I find myself thinking this again in light of George Will's recent twitting of John McCain.
Ah, George Will. Can you summarize him in three words? I can: prissy, snippy, effete.
And so McCain rightly expresses outrage at the Supreme Court's latest stupid ruling, but Will finds a way to diss him for it. And that's fine; every regular reader will know that I have no great love for John McCain. In fact, about the only bumper sticker I can imagine displaying during this election would say something like:
HSAT, here's Will, making McCain look stupid and all that. And I think, "Sure, whatever; Will doesn't care much whether McCain wins, or whether arguably the most powerful position in the world is held by an unqualified, unprepared, radically-liberal, racist-friendly gasbag. Either way, his job is secure."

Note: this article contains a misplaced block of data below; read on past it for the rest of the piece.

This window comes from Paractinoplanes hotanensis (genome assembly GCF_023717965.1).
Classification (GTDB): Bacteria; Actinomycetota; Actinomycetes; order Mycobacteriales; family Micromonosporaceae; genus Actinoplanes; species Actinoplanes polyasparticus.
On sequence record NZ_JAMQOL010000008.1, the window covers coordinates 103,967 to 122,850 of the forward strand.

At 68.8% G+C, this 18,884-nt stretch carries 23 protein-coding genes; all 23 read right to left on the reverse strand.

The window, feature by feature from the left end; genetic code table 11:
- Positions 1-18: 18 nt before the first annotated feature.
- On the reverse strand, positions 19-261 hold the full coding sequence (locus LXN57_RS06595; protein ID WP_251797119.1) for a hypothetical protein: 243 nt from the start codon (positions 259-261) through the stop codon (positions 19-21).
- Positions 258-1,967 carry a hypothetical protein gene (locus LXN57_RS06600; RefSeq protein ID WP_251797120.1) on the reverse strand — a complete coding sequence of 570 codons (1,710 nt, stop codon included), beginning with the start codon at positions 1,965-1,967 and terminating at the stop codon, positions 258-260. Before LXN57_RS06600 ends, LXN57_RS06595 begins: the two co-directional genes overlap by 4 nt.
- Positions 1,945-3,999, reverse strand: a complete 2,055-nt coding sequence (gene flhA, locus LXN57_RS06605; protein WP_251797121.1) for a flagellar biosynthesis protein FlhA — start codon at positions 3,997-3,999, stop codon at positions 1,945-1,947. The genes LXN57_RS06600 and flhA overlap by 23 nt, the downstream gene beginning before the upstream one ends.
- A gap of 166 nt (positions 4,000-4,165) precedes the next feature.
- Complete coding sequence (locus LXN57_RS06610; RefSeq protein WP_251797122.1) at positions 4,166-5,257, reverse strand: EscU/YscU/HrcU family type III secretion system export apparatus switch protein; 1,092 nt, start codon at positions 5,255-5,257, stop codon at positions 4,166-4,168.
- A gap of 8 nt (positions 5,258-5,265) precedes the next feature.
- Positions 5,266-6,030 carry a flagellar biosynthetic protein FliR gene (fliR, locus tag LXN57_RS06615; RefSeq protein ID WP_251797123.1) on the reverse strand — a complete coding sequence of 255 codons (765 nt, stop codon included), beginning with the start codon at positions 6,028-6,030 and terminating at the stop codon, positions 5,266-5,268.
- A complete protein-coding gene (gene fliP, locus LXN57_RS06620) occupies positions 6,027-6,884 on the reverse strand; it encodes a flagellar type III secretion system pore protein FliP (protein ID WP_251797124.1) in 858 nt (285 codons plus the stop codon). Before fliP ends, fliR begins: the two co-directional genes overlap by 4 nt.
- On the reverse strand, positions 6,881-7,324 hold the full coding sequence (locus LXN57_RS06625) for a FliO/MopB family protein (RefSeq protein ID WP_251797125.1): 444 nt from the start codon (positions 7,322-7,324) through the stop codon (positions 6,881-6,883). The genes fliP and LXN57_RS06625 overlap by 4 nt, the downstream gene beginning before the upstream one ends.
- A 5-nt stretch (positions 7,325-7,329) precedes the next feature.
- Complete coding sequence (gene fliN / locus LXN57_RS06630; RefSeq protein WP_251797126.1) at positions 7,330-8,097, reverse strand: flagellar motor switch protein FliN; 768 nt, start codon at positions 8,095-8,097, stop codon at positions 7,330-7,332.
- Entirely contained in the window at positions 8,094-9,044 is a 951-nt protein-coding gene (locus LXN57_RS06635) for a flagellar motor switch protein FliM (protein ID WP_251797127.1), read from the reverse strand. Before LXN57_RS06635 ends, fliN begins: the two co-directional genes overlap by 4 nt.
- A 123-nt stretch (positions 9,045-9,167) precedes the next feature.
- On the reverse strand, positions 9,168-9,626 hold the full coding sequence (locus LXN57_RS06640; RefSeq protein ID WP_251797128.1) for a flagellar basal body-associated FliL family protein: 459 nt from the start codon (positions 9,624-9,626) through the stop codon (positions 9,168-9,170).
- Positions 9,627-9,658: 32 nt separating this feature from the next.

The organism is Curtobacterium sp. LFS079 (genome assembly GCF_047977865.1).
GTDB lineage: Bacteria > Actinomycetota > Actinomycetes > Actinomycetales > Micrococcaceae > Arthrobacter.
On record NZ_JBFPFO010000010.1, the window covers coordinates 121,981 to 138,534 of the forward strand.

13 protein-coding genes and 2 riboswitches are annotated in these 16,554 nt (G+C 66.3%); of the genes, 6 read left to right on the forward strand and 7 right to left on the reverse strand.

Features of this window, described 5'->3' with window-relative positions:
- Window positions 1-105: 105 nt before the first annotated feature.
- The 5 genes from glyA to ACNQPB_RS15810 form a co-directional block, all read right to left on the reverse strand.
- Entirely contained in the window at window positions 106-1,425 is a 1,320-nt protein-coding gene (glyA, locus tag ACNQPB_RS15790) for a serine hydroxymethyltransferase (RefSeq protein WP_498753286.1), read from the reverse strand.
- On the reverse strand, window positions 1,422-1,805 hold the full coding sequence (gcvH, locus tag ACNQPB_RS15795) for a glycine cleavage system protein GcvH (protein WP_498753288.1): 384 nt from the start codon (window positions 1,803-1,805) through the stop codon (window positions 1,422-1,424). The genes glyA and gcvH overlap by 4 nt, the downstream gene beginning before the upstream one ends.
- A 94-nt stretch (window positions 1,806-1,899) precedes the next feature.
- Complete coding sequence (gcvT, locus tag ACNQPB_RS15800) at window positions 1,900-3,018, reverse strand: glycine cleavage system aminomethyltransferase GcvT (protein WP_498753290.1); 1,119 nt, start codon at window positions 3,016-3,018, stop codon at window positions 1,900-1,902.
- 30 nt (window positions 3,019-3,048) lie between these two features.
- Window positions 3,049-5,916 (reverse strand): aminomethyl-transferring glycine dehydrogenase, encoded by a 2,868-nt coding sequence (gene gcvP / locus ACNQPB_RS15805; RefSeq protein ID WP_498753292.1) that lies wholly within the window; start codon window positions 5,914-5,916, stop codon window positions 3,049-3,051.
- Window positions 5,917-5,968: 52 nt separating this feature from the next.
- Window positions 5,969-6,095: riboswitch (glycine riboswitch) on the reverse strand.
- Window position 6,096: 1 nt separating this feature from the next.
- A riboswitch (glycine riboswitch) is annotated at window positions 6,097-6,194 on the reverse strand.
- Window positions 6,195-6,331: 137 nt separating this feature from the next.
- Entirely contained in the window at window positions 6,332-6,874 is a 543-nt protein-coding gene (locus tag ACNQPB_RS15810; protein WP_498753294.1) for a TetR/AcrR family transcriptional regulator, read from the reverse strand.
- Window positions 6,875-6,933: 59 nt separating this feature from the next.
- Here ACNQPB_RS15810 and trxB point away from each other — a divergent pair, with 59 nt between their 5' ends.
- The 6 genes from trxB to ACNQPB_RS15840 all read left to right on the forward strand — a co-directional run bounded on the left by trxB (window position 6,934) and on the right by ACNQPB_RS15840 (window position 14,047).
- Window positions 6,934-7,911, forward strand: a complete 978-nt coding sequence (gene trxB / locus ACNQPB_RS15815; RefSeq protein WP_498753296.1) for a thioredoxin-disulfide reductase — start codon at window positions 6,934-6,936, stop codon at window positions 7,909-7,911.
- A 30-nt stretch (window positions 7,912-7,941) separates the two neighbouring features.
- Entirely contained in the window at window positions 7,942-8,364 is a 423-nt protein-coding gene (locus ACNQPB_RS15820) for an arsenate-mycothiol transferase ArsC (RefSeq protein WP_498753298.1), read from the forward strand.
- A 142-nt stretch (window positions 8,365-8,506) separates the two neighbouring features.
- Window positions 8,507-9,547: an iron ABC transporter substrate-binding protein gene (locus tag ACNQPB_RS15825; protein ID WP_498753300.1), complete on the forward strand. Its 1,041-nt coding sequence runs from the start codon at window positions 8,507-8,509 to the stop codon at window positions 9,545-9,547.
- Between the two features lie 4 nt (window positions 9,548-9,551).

I've often thought that. I've been forced to think it of Rush Limbaugh, with whom I usually agreed back when my schedule let me listen to him. Rush talks; he talks, and that's what he does. Talks. Talks to people who really do care, and who are energized and get up and do things — but he doesn't, much. Because talking is what he does, and it's just about all he does. He does it well, but he does it almost exclusively.
And that's punditry. Smash liberalism verbally, and your audience loves you. And if the liberals win, and further destroy America? No matter: your audience will love you all the more, because they'll need you all the more to help them keep their sanity, and to say out loud what none of the MSM outlets nor "leaders" are saying.
So: horrible government, or golden government. To the pundit, either way is fine. Because you have a lot to talk about either way. And talking (or writing) is what you do.
Someone may say, "Isn't it like that for the pastor?" Yes, and no. But that is perhaps a topic for another post.